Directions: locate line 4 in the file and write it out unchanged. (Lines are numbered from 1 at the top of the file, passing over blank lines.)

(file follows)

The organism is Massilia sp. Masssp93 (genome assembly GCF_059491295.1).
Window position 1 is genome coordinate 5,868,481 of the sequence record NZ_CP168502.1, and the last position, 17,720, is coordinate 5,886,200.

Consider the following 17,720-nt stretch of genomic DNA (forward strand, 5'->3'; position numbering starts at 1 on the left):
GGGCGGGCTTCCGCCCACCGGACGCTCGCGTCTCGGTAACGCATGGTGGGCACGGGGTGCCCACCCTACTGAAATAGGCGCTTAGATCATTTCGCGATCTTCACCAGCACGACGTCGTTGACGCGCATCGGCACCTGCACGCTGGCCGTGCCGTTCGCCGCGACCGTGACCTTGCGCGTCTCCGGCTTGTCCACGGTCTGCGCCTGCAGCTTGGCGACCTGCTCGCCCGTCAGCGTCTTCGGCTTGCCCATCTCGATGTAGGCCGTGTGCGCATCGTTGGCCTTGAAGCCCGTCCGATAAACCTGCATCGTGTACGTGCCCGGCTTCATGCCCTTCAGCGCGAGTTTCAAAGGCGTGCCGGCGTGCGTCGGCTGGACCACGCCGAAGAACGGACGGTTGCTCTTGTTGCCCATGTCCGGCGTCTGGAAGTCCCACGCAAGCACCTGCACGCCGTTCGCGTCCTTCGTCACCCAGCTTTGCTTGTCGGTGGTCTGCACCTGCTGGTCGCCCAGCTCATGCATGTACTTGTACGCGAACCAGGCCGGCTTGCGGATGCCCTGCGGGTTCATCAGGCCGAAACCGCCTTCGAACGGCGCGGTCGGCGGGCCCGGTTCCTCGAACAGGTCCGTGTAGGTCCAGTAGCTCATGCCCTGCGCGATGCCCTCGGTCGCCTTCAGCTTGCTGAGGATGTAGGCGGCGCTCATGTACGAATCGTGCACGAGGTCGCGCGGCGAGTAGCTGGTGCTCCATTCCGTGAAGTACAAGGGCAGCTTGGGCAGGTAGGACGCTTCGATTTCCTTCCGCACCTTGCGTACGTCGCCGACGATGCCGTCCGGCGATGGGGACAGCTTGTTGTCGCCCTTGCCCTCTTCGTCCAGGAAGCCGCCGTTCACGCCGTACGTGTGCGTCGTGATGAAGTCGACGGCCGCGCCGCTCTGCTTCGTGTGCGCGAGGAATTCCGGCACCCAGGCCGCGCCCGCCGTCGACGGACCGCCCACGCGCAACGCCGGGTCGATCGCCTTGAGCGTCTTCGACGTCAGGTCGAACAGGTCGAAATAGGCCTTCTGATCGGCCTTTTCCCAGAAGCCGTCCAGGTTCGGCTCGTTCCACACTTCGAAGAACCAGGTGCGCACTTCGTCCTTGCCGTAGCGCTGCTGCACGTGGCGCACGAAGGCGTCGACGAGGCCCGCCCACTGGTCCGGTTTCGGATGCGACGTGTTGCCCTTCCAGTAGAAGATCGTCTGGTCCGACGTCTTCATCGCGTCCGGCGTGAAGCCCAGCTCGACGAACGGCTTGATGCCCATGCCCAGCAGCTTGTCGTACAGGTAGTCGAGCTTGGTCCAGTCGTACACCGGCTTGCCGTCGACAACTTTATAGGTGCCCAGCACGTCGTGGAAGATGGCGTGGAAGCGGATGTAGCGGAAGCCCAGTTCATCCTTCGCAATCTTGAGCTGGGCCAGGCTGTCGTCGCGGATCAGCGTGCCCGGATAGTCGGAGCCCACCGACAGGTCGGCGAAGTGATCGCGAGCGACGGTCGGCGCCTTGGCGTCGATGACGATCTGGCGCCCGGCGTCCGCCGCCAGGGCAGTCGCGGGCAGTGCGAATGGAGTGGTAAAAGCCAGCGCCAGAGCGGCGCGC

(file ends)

GGGCGGGCTTCCGCCCACCGGACGCTCGCGTCTCGGTAACGCATGGTGGGCACGGGGTGCCCACCCTACTGAAATAGGCGCTTAGATCATTTCGCGATCTTCACCAGCACGACGTCGTTGACGCGCATCGGCACCTGCACGCTGGCCGTGCCGTTCGCCGCGACCGTGACCTTGCGCGTCTCCGGCTTGTCCACGGTCTGCGCCTGCAGCTTGGCGACCTGCTCGCCCGTCAGCGTCTTCGGCTTGCCCATCTCGATGTAGGCCGTGTGCGCATCGTTGGCCTTGAAGCCCGTCCGATAAACCTGCATCGTGTACGTGCCCGGCTTCATGCCCTTCAGCGCGAGTTTCAAAGGCGTGCCGGCGTGCGTCGGCTGGACCACGCCGAAGAACGGACGGTTGCTCTTGTTGCCCATGTCCGGCGTCTGGAAGTCCCACGCAAGCACCTGCACGCCGTTCGCGTCCTTCGTCACCCAGCTTTGCTTGTCGGTGGTCTGCACCTGCTGGTCGCCCAGCTCATGCATGTACTTGTACGCGAACCAGGCCGGCTTGCGGATGCCCTGCGGGTTCATCAGGCCGAAACCGCCTTCGAACGGCGCGGTCGGCGGGCCCGGTTCCTCGAACAGGTCCGTGTAGGTCCAGTAGCTCATGCCCTGCGCGATGCCCTCGGTCGCCTTCAGCTTGCTGAGGATGTAGGCGGCGCTCATGTACGAATCGTGCACGAGGTCGCGCGGCGAGTAGCTGGTGCTCCATTCCGTGAAGTACAAGGGCAGCTTGGGCAGGTAGGACGCTTCGATTTCCTTCCGCACCTTGCGTACGTCGCCGACGATGCCGTCCGGCGATGGGGACAGCTTGTTGTCGCCCTTGCCCTCTTCGTCCAGGAAGCCGCCGTTCACGCCGTACGTGTGCGTCGTGATGAAGTCGACGGCCGCGCCGCTCTGCTTCGTGTGCGCGAGGAATTCCGGCACCCAGGCCGCGCCCGCCGTCGACGGACCGCCCACGCGCAACGCCGGGTCGATCGCCTTGAGCGTCTTCGACGTCAGGTCGAACAGGTCGAAATAGGCCTTCTGATCGGCCTTTTCCCAGAAGCCGTCCAGGTTCGGCTCGTTCCACACTTCGAAGAACCAGGTGCGCACTTCGTCCTTGCCGTAGCGCTGCTGCACGTGGCGCACGAAGGCGTCGACGAGGCCCGCCCACTGGTCCGGTTTCGGATGCGACGTGTTGCCCTTCCAGTAGAAGATCGTCTGGTCCGACGTCTTCATCGCGTCCGGCGTGAAGCCCAGCTCGACGAACGGCTTGATGCCCATGCCCAGCAGCTTGTCGTACAGGTAGTCGAGCTTGGTCCAGTCGTACACCGGCTTGCCGTCGACAACTTTATAGGTGCCCAGCACGTCGTGGAAGATGGCGTGGAAGCGGATGTAGCGGAAGCCCAGTTCATCCTTCGCAATCTTGAGCTGGGCCAGGCTGTCGTCGCGGATCAGCGTGCCCGGATAGTCGGAGCCCACCGACAGGTCGGCGAAGTGATCGCGAGCGACGGTCGGCGCCTTGGCGTCGATGACGATCTGGCGCCCGGCGTCCGCCGCCAGGGCAGTCGCGGGCAGTGCGAATGGAGTGGTAAAAGCCAGCGCCAGAGCGGCGCGC